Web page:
The week of Feb. 14 is a special one for a few different reasons. Most people recognize the "Day of Love," which landed right in the middle of the week this year. Valentine's Day reminded everyone to appreciate love in every form.
For my family, Feb. 13 was also a significant Tuesday this year – a certain "Fat Tuesday" to be exact. I'm from Louisiana, and for as long as I can remember, Mardi Gras week was almost treated as a second Thanksgiving. Schools back home are canceled for the week and families get a little extra time to spend together … along with a lot of extra King Cake.
But this year, I observed what I now consider an even dearer holiday. The week of Feb. 14 is also recognized every year as the National Salute to Veteran Patients. I recently learned that during this week, the Department of Veterans Affairs invites the community to pay tribute and appreciation to veterans through a variety of activities from ward visits to concert events. People are encouraged to visit hospitalized veterans and become more involved as volunteers at Veterans Affairs Medical Centers.
The more I learned about this National Salute, the more I found that I had a strong connection to it. My own grandfather, Dexter Gary, who we affectionately referred to as "Big D," served in the army in Vietnam as a field surgeon*. *After graduating from med school in Louisiana, Big D decided to enlist and volunteer his services as a doctor. He was ranked as a captain in the army, and in 1968, he was stationed to head a MASH unit in Vietnam to operate on the wounded. Like any and all of these veteran patients, he once made the sacrifice to leave my mother's family and serve our country using his best God-given skills.
Big D was the most honorable person I had ever known. And he was following the example set by his own father, my great-grandfather "Pops," who also served his country fighting in World War II. He drove trucks and was a part of the army that advanced through France all the way to Germany after D-Day.
Pops was one of the last of the remaining "Greatest Generation" veterans before we lost him in late summer of 2015. Big D passed away unexpectedly a few weeks before Pops that year, after suffering a heart attack while visiting his father in the hospital. My family, and the country, lost two great heroes that summer.
As much as I cherished my time with my grandparents, I always wished that I would have asked them for more stories about their lives. Our veterans are living, breathing, and history. Their accounts are fascinating, and their bravery is astounding. So this year, when I made my first visit to a veterans hospital, I wasted no time.
"Tell me a story" was my goal, and I made the request within the first few minutes I spent with each patient. And stories they told!
Every February, our team visits VA hospitals around the Dallas-Fort Worth area. The veterans and volunteers like to say how much we are making their day, but they have no idea how much they are making ours. As my teammate Heather remarked, "They said they were going to tell everyone how they met us today, and we're going to do the same."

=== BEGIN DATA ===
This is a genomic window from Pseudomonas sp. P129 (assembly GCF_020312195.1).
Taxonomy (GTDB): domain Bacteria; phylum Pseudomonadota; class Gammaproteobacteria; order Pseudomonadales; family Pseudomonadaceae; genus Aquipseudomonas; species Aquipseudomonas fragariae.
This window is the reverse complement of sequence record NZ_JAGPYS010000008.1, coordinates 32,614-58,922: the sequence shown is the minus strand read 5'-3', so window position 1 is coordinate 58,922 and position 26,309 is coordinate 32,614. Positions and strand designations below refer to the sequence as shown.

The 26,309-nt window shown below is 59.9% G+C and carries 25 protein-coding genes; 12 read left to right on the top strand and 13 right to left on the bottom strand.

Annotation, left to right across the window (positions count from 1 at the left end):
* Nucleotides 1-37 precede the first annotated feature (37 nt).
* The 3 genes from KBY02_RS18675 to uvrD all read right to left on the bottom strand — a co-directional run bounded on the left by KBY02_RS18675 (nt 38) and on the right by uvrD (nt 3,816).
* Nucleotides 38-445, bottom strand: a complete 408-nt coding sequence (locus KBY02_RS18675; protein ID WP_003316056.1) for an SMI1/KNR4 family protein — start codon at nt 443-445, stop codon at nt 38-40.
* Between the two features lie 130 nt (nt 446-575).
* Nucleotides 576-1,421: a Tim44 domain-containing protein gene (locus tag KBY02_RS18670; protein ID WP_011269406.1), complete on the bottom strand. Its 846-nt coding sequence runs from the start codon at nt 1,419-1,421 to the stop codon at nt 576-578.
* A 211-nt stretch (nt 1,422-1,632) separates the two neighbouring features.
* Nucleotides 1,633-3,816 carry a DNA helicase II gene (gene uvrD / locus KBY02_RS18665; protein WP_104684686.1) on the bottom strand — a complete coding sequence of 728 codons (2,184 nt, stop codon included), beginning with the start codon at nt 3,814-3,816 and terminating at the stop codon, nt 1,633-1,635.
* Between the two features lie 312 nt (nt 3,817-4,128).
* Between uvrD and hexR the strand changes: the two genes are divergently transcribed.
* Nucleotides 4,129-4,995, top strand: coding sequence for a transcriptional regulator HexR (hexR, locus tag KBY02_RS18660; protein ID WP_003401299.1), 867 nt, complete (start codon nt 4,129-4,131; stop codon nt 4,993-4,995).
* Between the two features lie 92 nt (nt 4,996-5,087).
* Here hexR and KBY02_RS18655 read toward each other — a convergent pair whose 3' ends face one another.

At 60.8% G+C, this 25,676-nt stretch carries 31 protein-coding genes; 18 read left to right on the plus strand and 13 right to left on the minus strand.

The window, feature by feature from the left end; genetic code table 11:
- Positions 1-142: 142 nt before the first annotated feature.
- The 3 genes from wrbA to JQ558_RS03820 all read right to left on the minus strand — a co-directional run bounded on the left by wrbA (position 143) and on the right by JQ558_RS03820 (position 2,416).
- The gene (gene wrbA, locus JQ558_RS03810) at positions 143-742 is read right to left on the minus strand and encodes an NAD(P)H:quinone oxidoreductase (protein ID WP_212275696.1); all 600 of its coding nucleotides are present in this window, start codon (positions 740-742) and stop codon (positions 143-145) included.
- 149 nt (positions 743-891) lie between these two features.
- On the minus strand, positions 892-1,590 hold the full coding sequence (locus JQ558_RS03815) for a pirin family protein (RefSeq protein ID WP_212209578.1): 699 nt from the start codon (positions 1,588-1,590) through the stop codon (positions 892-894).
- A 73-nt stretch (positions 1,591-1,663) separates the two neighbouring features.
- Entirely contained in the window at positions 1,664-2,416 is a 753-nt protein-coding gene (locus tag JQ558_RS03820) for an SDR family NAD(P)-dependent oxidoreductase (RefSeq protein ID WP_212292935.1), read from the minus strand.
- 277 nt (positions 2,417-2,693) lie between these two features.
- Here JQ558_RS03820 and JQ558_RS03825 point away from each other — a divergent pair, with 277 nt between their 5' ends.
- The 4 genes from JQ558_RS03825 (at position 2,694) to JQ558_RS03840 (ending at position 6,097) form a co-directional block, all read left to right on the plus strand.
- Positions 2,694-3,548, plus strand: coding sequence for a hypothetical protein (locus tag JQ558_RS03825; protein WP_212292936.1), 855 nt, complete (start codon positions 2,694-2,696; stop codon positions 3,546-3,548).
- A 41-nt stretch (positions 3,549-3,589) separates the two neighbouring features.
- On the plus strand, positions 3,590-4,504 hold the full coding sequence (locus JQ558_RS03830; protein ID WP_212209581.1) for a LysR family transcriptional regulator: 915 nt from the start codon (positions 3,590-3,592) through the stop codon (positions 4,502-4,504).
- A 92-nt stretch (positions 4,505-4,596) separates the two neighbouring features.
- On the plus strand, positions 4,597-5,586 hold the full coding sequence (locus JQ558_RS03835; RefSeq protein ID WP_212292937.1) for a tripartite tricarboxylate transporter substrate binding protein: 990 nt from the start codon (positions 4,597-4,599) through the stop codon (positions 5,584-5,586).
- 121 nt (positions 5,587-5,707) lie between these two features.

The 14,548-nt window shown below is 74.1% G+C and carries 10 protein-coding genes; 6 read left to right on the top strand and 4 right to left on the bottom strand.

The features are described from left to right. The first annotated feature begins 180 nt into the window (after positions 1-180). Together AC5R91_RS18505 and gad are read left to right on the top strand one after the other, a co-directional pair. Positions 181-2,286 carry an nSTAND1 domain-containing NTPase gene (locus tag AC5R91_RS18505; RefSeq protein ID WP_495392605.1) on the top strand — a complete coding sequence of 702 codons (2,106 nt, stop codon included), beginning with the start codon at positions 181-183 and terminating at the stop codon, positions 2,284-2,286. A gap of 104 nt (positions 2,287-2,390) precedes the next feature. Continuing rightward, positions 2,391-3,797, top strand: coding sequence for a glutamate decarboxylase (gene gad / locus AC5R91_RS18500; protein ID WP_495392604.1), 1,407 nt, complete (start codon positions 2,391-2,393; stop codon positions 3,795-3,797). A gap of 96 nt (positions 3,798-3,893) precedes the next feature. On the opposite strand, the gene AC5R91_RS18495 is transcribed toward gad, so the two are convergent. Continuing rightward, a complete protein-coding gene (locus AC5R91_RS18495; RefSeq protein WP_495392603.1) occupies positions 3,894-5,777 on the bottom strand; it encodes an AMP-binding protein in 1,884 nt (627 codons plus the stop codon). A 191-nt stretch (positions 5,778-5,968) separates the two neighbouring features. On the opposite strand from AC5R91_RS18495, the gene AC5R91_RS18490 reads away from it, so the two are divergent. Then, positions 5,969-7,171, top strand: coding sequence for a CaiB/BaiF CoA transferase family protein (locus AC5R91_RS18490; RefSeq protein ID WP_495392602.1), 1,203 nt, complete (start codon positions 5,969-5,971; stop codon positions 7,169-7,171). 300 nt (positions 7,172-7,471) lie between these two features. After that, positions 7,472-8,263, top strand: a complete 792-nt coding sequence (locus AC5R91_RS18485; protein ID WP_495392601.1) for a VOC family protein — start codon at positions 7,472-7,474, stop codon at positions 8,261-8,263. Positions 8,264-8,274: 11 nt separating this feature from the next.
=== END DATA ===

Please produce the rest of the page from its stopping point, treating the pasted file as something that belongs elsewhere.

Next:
I can't help but feel my grandfathers coming through to me in special ways this year. I was especially looking forward to our veterans hospital visits this year because in December I had the opportunity to go on my first USO tour.
The Dallas Cowboys Cheerleaders have completed over 80 USO tours in more than 50 different countries*. *And this year, I was invited to be a part of the 82nd tour to visit four stateside air force bases: Malmstrom in Montana, Columbus in Mississippi, Dyess in Texas, and Barksdale in none other than Louisiana. How incredible is that?
As the only Louisiana native on our tour group, I found an immediate common ground with many of the families there. Even with the military in my own family, I had never been to a base before, and now I had the humbling chance to visit military in my own home state.
The Dallas Cowboys Cheerleaders have given me opportunities that I could've only imagined: I've cheered-on the greatest team in American sports and danced alongside the most unbelievably beautiful women. But as cliché as it may sound, I can honestly say it's the experiences off the field that make it a dream come true. This USO tour was hands-down the most incredible thing I've done with this organization.
Before each visit, I said a quick prayer to my grandparents and hoped they would be there with me. I hoped they would help me open my heart and find the words of encouragement or hope that each person I came in contact with needed to hear.
The people I met were *my *generation; they are men and women who have served, but they are also alongside those who are anxiously waiting to be deployed overseas any day. I was nervous with the seemingly overwhelming responsibility we had to be a beacon of joy to these service members during the holiday season. But I quickly came to realize that although we were striving to bring cheer to these families, we left every day feeling renewed and inspired by them.
I am forever changed by these experiences. I have a new perspective and an even more extensive appreciation for military that I didn't know was possible. And I will forever more observe the week of Feb. 14 – along with USO day on Feb. 4! – as a time to step out of my comfort zone and go the extra mile to show my love to our country's heroes.
If I can share anything I've learned, it is to listen to people's stories, no matter how hard it might be, and most of all, say thank you!